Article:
This NewScientistTech article looks a iAPLS system: an augmented reality application for iPhone which helps the police track suspects. From the article: "PICTURE the scene: armed police officers are warned on their radios that a suspected male terrorist has been tracked to a crowded football stadium. Even with a full description, it's all but impossible to pick him out amid the match-day melee. Perhaps smartphones fed augmented reality (AR) data by the police control centre could help focus the search.
This EETimes Europe article looks at the VW video-based position system which determines the correct position of a projector as well as the observers relatively to the vehicle. From the article: "For the training of technical experts in the field of car service, Volkswagen increasingly employs augmented reality technologies. The digital projections enable the company to convey the complex technical inner life of the vehicles to the trainees much better than conventional methods.
The company employs a video-based position system which determines the correct position of a projector as well as the observers relatively to the vehicle. The computer-generated image is then projected precisely to the vehicle's surface; participants can see what's under the car's skin without specific data goggles.
This Singularity Hub article looks at the iButterfly iPhone application which let you catch virtual butterflies and turn them in for valuable offers. From the article: "If you see some crazy person waving their phone around like they’re trying to hit an imaginary bug, don’t worry – they’re just catching coupons. The Mobile Art Lab in Japan has developed a new iPhone App, iButterfly, that lets you catch virtual butterflies and turn them in for valuable offers. iButterfly is an augmented reality program, it takes the video feed from your phone’s camera and superimposes virtual images – in this case butterflies. Users can travel all around Japan and see a wide variety of ‘butterfly species’, including some that look like pop celebrities or pieces of food. A quick swipe of the phone and the insect is caught.
This Engadget article looks at the Japan's NTT DoCoMo AR Walker system. Here's a video about the system. From the article: "Say you're in New York... or Tokyo. You have absolutely no idea where you are, where you need to go, or where the closest Starbucks is. Sure, you could look at the mapping app on your AGPS-equipped handset, but where's the sci-fi in that? Leave it to Japan's NTT DoCoMo (in partnership with Olympus) to whip up a wearable augmented reality solution that's nearly small enough (and reasonable-looking enough) for individuals with an ounce of self-respect to use, and we've had a chance to check it out here at CEATEC this week.
This I Programmer article looks at the LightSpace project: a user interface that uses a whole room. Here's a video about the project. From the article: "It's not so long since we were all entranced by the original GUI with its icons and key innovation - the mouse. Recently we moved on to gestural interfaces and touch is the key input device. Now Microsoft Research are showing off a system that gives us some idea where this might all be going. LightSpace is a user interface that uses a whole room.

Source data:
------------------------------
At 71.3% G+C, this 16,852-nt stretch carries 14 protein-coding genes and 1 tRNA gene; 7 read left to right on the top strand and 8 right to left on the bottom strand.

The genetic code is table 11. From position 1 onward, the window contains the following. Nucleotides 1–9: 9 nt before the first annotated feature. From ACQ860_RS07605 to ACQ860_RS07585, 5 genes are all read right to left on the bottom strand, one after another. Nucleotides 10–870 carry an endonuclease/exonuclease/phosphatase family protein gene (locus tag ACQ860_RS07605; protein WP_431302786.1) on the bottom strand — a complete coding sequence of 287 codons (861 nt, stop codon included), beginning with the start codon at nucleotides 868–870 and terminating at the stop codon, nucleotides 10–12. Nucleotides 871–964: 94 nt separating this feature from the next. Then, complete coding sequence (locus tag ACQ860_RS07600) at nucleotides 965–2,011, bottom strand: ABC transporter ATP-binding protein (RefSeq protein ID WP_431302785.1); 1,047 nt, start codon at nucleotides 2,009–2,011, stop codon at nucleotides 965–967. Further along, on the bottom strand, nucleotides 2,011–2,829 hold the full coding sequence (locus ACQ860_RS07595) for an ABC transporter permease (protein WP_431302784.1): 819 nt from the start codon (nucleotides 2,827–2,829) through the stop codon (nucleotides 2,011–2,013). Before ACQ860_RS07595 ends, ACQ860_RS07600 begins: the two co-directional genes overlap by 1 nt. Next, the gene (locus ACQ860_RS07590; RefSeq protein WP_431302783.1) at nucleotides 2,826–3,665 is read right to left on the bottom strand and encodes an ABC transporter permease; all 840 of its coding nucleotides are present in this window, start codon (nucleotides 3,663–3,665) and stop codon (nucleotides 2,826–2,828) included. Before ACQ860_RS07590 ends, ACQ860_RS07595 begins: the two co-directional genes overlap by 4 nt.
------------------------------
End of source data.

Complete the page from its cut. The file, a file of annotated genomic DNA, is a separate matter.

This Escapist article reports japanese researchers have successfully made a device that can change the flavor of a plain cookie to just about anything. From the article: "The future of augmented reality is in pastries that can taste like other pastries.
I had always thought that virtual reality devices would someday be used to make us think we could travel to unimaginable worlds through the depths of time and space. We haven't gotten there yet, but we're making progress through pastry. Japanese researchers have successfully made a device that can change the flavor of a plain cookie to just about anything.
This ZDNet Emerging Tech article reports GM has developed a working heads-up display that turns an ordinary windshield into an augmented reality information dashboard. From the article: "Over the past ten years, General Motors has poured over $11 million into a research partnership with Carnegie Mellon University, and there are signs that the relationship is bearing fruit.
The human/machine interface department at GM has developed a working heads-up display that turns an ordinary windshield into an augmented reality information dashboard.
This Physorg.com article reports "NEC and Brother are both developing wearable prototype devices that use Retinal Imaging Display (RID) technology to project images directly on the wearer's retina. NEC's gadget is designed to interpret foreign languages and project a translation onto the retina, making it possible to have a conversation without an interpreter. Brother's device will project images of documents, allowing the wearer to read them in complete privacy.
From this Science Daily article: " "Augmented reality" involves mixing the real world with computer-generated images. The result is a kind of visual Walkman. Jurjen Caarls developed a prototype, which is the subject of a doctoral dissertation that he recently defended at Delft Univesity of Technology (The Netherlands).
One example of augmented reality is a special helmet, in which images are projected into the wearer’s eyes, thereby creating the illusion that these images are part of reality. It is as if extra elements are being added to reality.
This Science Daily article reports how a "visual time machine" offers tourists a momentary view of the past combining augmented reality (AR) content with location awareness on mobile devices. From the article: "A ruined temple, ancient frescos and even a long-dead king have been brought to life by a “visual time machine” developed by European researchers.